Former football player was unique example
March 16, 2014 at 4:01 p.m.
Updated March 15, 2014 at 10:16 p.m.
Editor, the Advocate:
The story of Leroy Key, 84, of Seadrift, who passed away March 6, deserves revisiting for folks not familiar with bygone years when Victoria College boasted a full-blown football program in Texas' then-crowded and rugged junior college ranks.
Arriving in Victoria in 1952 as a young sportswriter, I was two seasons too late to see him play. By many accounts from some who did, among them coaches, ex-coaches and players whose opinions counted, and supported by records in the Advocate's files, my old friend Leroy was one whale of a running back - likely VC's best ever - despite a tender knee. When we first met as retirees more than a decade ago, he recalled that after his two junior college seasons, he was courted by major college powers like Texas and LSU and was even invited to give the NFL a shot with the old Los Angeles Rams.
Instead, Leroy clung to a greater love: the coastal waters of Calhoun County. After a hitch in the military, he went home to a family background in the seafood industry and became a shrimper, something "you could do pretty good at then and be your own boss." Eventually, he needed other work, but his passions remained hunting, fishing and country music on his guitar and other strings.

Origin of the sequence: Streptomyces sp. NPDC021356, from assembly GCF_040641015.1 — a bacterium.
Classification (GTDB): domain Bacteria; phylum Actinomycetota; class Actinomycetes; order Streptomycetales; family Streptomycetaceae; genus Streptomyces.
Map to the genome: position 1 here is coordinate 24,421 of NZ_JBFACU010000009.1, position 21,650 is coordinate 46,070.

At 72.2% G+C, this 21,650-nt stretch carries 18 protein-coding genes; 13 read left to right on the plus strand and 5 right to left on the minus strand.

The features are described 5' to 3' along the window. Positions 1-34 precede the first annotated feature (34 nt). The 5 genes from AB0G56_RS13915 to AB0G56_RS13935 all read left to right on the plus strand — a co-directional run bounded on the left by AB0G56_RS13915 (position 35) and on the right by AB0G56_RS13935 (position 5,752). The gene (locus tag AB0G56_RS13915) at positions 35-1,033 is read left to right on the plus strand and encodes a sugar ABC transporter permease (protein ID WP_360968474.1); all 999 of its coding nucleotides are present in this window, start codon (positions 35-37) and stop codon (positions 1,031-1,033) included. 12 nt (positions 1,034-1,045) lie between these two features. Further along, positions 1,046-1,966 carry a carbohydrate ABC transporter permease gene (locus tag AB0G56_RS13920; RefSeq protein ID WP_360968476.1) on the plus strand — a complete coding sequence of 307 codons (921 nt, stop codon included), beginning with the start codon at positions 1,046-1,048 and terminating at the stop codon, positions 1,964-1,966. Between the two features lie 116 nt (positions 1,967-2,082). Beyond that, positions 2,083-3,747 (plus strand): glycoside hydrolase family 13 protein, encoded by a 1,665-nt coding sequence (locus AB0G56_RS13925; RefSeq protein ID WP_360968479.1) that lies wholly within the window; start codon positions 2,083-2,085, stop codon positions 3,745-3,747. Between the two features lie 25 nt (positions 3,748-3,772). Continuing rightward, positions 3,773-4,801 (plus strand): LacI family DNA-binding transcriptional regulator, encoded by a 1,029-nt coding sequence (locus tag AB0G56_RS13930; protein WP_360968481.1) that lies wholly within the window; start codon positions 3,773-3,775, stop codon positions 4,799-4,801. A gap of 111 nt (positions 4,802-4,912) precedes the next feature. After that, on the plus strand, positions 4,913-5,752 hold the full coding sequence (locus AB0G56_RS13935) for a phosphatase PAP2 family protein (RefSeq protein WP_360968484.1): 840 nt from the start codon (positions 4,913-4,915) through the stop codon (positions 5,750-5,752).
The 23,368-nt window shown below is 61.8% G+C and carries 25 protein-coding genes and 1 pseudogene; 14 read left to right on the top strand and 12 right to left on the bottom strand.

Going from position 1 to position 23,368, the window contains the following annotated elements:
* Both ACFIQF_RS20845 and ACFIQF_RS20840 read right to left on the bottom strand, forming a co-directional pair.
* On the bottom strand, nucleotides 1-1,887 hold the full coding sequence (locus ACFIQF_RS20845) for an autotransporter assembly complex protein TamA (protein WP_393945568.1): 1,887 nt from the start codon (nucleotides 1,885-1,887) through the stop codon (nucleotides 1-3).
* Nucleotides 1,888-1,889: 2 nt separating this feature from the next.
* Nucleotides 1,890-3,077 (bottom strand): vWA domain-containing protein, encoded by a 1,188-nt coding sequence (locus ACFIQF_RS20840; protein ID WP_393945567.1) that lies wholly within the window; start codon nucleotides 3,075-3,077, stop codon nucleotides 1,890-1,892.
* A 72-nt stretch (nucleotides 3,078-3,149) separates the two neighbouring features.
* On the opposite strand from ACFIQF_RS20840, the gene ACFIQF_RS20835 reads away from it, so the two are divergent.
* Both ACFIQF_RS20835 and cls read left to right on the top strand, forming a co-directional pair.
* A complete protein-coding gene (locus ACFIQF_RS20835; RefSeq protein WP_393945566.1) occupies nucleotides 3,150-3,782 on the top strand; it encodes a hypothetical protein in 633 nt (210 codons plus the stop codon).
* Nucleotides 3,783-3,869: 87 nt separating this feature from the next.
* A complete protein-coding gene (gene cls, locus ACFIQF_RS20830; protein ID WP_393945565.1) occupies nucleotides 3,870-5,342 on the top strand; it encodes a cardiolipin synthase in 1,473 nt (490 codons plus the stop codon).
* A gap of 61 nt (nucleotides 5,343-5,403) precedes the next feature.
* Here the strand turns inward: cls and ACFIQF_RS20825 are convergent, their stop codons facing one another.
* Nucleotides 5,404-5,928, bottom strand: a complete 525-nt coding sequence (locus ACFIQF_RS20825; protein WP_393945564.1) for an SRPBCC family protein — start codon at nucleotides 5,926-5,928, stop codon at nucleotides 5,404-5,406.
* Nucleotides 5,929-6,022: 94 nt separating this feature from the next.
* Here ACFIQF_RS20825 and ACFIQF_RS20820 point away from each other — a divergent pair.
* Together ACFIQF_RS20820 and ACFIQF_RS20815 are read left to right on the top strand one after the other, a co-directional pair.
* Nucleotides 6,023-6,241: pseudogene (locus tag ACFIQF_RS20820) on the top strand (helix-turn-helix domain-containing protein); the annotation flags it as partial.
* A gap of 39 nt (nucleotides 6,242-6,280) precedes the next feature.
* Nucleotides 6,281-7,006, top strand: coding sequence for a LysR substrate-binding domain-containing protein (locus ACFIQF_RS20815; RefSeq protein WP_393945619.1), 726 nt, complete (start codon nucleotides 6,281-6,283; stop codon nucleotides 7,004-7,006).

I'd thought of Leroy several times earlier this year when Phil Robertson, patriarch of the bewhiskered Duck Dynasty TV clan, became controversial, and his college football history at Louisiana Tech drew wider attention. One tale goes - more or less confirmed here recently by ex-college teammate Terry Bradshaw, the Pittsburgh Pirates Hall of Famer - that young Phil was considered pro football material but wasn't interested. Hunting and fishing the Louisiana bayous was all he wanted. Improbably, Robertson's development of a patented duck call spawned a multimillion dollar business.
Leroy didn't make a million dollars. But he surely lived a rewarding life with a devoted wife, sharing his love of the coastal outdoors with sons and grandchildren, watching them succeed in high school sports, handcrafting most anything that needed building and offering his music for charity events.
Leroy Key - a good guy who did it his way.
Vince Reedy, Victoria